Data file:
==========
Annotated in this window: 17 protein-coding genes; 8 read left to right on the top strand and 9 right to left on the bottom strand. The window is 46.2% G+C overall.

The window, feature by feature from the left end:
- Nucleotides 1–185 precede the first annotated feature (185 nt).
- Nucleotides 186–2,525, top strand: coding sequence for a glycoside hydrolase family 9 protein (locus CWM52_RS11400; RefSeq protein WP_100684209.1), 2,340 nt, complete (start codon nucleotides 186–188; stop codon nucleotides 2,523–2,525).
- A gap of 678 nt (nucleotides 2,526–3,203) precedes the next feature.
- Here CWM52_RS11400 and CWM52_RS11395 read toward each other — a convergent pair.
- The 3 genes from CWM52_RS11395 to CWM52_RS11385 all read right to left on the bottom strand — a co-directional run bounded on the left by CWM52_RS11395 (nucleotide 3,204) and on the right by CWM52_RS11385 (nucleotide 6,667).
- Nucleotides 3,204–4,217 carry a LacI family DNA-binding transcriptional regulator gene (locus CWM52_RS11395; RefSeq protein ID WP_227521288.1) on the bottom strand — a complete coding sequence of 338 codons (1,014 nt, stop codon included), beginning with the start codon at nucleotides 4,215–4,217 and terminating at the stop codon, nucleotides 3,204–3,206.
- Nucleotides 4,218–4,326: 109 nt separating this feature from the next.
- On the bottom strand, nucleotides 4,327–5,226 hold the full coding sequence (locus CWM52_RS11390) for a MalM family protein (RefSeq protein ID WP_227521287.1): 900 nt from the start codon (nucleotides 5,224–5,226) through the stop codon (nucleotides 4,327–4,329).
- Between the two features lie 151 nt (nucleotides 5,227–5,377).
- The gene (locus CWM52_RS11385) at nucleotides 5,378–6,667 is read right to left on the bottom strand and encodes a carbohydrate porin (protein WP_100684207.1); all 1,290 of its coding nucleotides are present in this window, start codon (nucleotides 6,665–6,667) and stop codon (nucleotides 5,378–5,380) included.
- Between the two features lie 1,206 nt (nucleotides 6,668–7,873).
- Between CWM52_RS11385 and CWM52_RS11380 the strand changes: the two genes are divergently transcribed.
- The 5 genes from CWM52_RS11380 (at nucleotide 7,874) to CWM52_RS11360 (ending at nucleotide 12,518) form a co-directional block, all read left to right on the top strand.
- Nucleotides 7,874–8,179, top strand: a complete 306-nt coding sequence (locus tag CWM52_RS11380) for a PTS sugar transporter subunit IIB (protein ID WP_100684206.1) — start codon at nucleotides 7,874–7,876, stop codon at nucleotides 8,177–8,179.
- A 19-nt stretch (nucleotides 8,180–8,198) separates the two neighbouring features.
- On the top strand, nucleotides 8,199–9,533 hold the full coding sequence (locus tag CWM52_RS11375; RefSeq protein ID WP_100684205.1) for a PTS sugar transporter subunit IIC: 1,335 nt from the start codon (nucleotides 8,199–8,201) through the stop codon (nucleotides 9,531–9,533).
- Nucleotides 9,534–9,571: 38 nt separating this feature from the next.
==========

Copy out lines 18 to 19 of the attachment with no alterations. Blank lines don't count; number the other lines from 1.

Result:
- On the top strand, nucleotides 8,199–9,533 hold the full coding sequence (locus tag CWM52_RS11375; RefSeq protein ID WP_100684205.1) for a PTS sugar transporter subunit IIC: 1,335 nt from the start codon (nucleotides 8,199–8,201) through the stop codon (nucleotides 9,531–9,533).
- Nucleotides 9,534–9,571: 38 nt separating this feature from the next.